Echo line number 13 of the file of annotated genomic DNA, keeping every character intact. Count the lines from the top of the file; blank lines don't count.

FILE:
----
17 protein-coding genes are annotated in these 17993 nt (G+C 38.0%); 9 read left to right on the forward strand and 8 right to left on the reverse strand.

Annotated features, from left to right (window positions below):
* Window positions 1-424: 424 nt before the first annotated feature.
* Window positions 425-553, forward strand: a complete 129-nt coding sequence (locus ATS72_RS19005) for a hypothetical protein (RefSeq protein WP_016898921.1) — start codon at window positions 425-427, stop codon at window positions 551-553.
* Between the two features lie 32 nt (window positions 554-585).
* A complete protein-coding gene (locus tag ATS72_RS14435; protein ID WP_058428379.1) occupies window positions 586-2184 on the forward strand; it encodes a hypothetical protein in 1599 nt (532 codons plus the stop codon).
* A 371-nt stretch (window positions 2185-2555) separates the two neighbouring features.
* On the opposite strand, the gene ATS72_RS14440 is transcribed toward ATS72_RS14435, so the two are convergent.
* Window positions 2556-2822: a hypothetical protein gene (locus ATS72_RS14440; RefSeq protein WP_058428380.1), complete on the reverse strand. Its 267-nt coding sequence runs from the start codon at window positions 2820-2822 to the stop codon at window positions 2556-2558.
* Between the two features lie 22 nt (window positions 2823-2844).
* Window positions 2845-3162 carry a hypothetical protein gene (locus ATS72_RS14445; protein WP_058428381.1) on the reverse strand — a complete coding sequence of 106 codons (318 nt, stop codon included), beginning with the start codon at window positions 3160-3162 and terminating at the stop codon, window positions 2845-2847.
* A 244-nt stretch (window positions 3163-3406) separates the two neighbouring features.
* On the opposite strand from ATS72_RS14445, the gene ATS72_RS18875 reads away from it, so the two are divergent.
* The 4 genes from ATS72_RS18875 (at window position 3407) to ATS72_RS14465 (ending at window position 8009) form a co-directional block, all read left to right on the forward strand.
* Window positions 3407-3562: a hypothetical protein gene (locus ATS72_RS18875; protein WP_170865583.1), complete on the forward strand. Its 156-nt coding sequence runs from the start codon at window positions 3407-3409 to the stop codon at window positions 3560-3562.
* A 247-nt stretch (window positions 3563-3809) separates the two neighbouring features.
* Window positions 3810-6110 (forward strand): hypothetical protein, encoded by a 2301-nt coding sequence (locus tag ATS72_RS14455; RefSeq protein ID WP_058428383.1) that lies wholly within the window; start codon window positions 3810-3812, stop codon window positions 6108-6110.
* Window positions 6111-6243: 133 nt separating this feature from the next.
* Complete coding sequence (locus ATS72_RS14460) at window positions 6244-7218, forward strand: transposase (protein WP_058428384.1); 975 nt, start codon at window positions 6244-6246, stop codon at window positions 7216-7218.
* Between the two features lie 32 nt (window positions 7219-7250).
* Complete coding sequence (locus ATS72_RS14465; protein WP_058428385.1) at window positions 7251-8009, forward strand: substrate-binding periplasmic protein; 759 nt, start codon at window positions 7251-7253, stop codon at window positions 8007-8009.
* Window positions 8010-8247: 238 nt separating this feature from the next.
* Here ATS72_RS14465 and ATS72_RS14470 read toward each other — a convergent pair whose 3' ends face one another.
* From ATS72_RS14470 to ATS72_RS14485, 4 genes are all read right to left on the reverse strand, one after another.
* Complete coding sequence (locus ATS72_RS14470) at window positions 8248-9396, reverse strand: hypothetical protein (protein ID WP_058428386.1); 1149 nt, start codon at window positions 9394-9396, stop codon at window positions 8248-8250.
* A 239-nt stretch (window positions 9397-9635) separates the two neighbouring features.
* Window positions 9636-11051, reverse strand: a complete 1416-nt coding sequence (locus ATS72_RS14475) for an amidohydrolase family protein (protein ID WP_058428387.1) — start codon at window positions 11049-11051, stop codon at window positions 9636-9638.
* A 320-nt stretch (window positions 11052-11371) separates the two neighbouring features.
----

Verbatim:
* On the opposite strand from ATS72_RS14445, the gene ATS72_RS18875 reads away from it, so the two are divergent.